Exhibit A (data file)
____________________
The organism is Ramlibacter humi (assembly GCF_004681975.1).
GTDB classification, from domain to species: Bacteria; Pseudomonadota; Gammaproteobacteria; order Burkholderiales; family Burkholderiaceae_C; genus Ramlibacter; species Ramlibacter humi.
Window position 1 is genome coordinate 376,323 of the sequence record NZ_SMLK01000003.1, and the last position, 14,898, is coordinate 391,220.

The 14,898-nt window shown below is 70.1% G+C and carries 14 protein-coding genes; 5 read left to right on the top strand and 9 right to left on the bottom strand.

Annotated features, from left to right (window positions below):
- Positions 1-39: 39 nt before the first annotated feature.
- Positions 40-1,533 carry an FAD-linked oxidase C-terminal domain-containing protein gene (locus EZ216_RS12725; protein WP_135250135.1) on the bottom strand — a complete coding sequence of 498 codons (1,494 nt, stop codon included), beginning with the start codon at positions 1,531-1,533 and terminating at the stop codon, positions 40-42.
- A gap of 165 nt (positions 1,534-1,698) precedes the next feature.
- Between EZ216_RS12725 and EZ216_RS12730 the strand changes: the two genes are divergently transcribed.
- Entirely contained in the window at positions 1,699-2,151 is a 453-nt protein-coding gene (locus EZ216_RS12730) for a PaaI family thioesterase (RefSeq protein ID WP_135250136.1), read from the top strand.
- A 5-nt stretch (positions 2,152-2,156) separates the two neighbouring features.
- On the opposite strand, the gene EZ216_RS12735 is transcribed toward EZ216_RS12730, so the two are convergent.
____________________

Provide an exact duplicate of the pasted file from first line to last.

The organism is Ramlibacter humi (assembly GCF_004681975.1).
GTDB classification, from domain to species: Bacteria; Pseudomonadota; Gammaproteobacteria; order Burkholderiales; family Burkholderiaceae_C; genus Ramlibacter; species Ramlibacter humi.
Window position 1 is genome coordinate 376,323 of the sequence record NZ_SMLK01000003.1, and the last position, 14,898, is coordinate 391,220.

The 14,898-nt window shown below is 70.1% G+C and carries 14 protein-coding genes; 5 read left to right on the top strand and 9 right to left on the bottom strand.

Annotated features, from left to right (window positions below):
- Positions 1-39: 39 nt before the first annotated feature.
- Positions 40-1,533 carry an FAD-linked oxidase C-terminal domain-containing protein gene (locus EZ216_RS12725; protein WP_135250135.1) on the bottom strand — a complete coding sequence of 498 codons (1,494 nt, stop codon included), beginning with the start codon at positions 1,531-1,533 and terminating at the stop codon, positions 40-42.
- A gap of 165 nt (positions 1,534-1,698) precedes the next feature.
- Between EZ216_RS12725 and EZ216_RS12730 the strand changes: the two genes are divergently transcribed.
- Entirely contained in the window at positions 1,699-2,151 is a 453-nt protein-coding gene (locus EZ216_RS12730) for a PaaI family thioesterase (RefSeq protein ID WP_135250136.1), read from the top strand.
- A 5-nt stretch (positions 2,152-2,156) separates the two neighbouring features.
- On the opposite strand, the gene EZ216_RS12735 is transcribed toward EZ216_RS12730, so the two are convergent.